Key verses: (1-2a) “The Spirit of the LORD God is upon me, because the LORD has anointed me; he has sent me to bring good news to the oppressed, to bind up the brokenhearted, to proclaim liberty to the captives, and release to the prisoners; to proclaim the year of the LORD’s favor, . . .”

Reflection: Does the scripture text today sound familiar?  It is the scripture that Jesus read in the synagogue on the Sabbath day in his home town of Nazareth in Luke 4:16-20.  On that day Jesus declared that this scripture was fulfilled in him.  He was the prophet, the messiah, the servant, that would save his people.

At the time of Isaiah, there was a prophecy of a servant who would bring good news to the oppressed and brokenhearted   All those held captive would be set free and God’s favor would return to them after they had suffered through the trials of exile. God would lift someone up to the lead them out of misery.  This servant would be committed to be an “agent of God’s mercy” restoring justice and peace. The people would work together to repair all that was ruined.  Confusion and shame would go away. Live would be renewed. This promise and the hope of a messiah was very strong throughout the history of Israel and it continues today.

Destruction plagues our world because of power struggles, politics, greed and hatred.  There are countries, cities and communities that long for restoration and relief.  There is also the fallout of personal destruction – behaviors and choices that crush the spirit and destroy lives.  This is one reason why this text today, particularly verses 1-3 resonate with so many.  There is still a need for the hope of messiah, a servant of God, who will lift all people out of oppression, heartache, and imprisonment of all kinds.  The servant songs of Isaiah remind us that the God who saved God’s people centuries ago continues to be at work in our world today.

Prayer: Merciful God, we give thanks for the servant who we know in Jesus Christ.  Anointed by God, he continues to bring good news to the oppressed and bind up the brokenhearted.  Help us to join in his healing work in the world as we share his love with others.  Make us servants of his saving grace.  In Jesus’ name we pray.  Amen.

Author: Deborah Conner

[Scripture quotations are from New Revised Standard Version Bible, copyright © 1989 National Council of the Churches of Christ in the United States of America. Used by permission. All rights reserved].

Thursday February 14 2019

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Scripture: 2 Timothy 2:14-26

Key verse: (14) Remind them of this, and warn them before God that they are to avoid wrangling over words, which does no good but only ruins those who are listening.

Reflection: Happy Valentine’s Day! As I prepared to write this devotion, I was hopeful to find a passage about love so I could lift up the celebration of the day. Instead I read 2 Timothy 2:14-26. What a weird passage! What does it say to our world? And to our celebrations of love?

The author of this letter is trying to encourage Timothy, the young leader, as he deals with the realities of his life and ministry.  In these verses the focus is on dealing with people who are distorting the good news of the gospel and teaching false doctrines. I’m sure Timothy and his companions were tempted to argue and debate with these heretics. Likely heated conversations arose about the gospel.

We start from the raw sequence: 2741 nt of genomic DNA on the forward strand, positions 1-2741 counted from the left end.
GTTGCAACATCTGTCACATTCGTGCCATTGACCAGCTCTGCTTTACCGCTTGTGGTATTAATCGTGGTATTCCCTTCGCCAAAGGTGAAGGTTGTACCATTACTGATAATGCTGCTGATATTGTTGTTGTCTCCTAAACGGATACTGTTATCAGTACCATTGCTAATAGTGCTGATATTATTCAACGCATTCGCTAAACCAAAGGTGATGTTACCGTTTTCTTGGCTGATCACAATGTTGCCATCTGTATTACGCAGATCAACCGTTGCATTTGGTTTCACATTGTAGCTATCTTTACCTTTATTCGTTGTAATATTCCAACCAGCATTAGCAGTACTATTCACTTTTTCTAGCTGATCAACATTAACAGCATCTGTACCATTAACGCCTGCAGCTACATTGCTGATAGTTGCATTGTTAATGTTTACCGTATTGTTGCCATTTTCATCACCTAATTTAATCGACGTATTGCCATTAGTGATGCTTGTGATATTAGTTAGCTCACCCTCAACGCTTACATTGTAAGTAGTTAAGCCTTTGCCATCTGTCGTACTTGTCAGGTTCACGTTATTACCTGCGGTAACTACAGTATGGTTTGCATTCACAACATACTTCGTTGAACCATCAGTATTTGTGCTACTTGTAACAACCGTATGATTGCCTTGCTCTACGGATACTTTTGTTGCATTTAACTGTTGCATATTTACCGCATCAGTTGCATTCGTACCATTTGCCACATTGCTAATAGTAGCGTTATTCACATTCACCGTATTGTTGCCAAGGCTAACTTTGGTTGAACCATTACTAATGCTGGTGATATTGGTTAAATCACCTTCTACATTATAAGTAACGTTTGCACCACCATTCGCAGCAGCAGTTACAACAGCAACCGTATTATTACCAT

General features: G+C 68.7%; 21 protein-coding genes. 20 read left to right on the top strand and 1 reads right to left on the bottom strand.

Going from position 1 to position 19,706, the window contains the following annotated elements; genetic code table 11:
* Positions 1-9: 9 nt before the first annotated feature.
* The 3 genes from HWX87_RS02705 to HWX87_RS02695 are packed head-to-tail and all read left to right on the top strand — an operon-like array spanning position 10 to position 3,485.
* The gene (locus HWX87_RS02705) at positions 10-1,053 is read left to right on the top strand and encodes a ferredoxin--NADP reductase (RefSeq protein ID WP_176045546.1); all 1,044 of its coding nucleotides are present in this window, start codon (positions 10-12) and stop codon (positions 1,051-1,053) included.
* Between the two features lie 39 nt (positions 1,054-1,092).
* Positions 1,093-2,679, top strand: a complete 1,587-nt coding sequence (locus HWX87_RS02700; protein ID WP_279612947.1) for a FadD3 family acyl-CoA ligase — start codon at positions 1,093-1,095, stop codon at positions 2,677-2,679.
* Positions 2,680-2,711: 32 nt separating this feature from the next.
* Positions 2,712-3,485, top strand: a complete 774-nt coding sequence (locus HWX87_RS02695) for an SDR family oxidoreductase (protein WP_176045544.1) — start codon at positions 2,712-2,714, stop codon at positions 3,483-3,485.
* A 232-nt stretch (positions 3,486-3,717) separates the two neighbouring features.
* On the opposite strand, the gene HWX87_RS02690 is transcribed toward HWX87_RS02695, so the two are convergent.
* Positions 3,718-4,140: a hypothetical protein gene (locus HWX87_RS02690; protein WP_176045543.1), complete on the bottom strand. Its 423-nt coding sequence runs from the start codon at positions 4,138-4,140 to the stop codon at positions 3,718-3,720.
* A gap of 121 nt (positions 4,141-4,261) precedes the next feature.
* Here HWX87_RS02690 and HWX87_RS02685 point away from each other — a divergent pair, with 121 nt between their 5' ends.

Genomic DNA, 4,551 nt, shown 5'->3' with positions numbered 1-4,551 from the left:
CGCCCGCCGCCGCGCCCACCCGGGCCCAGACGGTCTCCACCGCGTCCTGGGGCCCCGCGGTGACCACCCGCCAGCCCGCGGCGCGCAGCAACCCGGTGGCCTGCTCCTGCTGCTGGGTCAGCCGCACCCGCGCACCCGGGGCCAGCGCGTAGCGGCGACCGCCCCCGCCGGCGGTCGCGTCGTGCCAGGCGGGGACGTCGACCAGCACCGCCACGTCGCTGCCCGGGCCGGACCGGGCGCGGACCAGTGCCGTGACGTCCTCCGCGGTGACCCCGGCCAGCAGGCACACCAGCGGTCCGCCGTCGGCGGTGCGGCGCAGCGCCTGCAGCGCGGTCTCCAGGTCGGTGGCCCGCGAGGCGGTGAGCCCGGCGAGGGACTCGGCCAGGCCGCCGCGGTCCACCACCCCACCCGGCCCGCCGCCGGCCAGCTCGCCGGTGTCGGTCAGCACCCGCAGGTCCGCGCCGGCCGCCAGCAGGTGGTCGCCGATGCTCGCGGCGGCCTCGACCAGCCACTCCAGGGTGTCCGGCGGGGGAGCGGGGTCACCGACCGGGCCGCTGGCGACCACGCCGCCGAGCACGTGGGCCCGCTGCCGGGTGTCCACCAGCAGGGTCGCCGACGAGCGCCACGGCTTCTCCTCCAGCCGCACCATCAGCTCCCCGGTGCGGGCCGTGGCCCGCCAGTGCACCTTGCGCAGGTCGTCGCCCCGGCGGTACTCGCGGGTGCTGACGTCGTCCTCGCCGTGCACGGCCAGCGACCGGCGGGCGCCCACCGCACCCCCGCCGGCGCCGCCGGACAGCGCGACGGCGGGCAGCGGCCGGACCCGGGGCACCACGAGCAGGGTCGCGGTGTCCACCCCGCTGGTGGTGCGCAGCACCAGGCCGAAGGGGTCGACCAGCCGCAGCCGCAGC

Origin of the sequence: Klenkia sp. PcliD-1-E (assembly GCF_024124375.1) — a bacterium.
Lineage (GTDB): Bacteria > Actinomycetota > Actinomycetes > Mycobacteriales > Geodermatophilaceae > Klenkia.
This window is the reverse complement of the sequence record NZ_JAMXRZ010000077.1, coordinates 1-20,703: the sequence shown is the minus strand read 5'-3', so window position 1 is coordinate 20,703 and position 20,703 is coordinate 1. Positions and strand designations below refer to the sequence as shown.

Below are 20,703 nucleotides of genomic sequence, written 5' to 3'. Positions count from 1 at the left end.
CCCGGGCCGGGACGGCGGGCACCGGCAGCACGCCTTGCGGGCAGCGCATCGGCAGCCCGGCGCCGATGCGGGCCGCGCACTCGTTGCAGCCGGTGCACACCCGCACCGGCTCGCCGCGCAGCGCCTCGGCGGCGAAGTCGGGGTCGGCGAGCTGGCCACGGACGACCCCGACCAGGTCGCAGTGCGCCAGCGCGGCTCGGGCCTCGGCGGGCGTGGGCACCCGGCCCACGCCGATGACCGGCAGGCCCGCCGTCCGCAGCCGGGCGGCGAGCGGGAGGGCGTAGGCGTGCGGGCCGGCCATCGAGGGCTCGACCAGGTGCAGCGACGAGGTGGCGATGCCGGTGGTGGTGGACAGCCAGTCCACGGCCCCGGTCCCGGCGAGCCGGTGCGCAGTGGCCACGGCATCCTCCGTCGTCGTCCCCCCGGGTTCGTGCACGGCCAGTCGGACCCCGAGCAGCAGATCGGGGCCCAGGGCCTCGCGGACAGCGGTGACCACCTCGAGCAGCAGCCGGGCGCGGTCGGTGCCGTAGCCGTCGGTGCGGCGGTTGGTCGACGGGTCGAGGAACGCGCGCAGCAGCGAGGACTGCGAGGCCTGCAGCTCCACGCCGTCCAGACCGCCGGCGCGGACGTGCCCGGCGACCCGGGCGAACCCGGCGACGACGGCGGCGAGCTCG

The letter writer told Timothy and his companions to “avoid wrangling over words.” When is the last time that “wrangling over words” changed someone’s mind?  When did a debate transform someone’s character? Not often, if ever!

Perhaps this passage has wisdom for our world. There is a lot of “wrangling over words” these days on television, on social media, in corporate board rooms and in the halls of government. Little progress is made. Those who are listening, the ones on the sidelines or in the middle on an issue, are ruined by that wrangling. They aren’t persuaded. They aren’t transformed. They aren’t encouraged.

Perhaps this passage has wisdom for Valentine’s Day. There can be a lot of “wrangling over words” in our relationships and those tangled, wrangled words don’t convey our love.  Today is a good day to resolve not to wrangle. Try listening. Ask questions. Speak kindly and gently. The message of good news is more likely to be heard and accepted when it is conveyed in a gracious way.

Prayer: Gracious God, thank you for your love shown to me in Jesus Christ. By your Spirit, give me the self-control and patience I need to avoid “wrangling over words.” Teach me how to love others the way you love me. In Jesus’ name I pray. Amen.

Author: Millie Snyder

[Scripture quotations are from New Revised Standard Version Bible, copyright © 1989 National Council of the Churches of Christ in the United States of America. Used by permission. All rights reserved].

Wednesday February 13 2019

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Scripture: Mark 10:1-16

Key verse: (14b)  “Let the little children come to me; do not stop them; for it is to such as these that the kingdom of God belongs”

Reflection: In 2015, a psychology professor named Sydney Engelberg gained Internet fame when one of his students posted a picture of him lecturing his class while holding a baby.  The backstory to the photo is that one of his grad students, a young mother, was going to have to miss class because her childcare had fallen through. When she contacted Engelberg to let him know, he encouraged her to bring the child with her.  When the child began to get restless and she prepared to take the baby out – meaning that she would miss the lecture – her professor simply came over, and without missing a beat, picked up the child and continued on with the lecture.  The child quieted in his arms, the distraction was averted, and the class went on.

When asked about the moment, Engelberg said he didn’t want to teach about “leadership, engagement, empowerment, and respect” in his classroom if he wasn’t also prepared to act on those things on behalf of his students.  And so, he modeled what he taught.  Through his actions, the mother was able to stay in the conversation. Talk about empowerment and respect!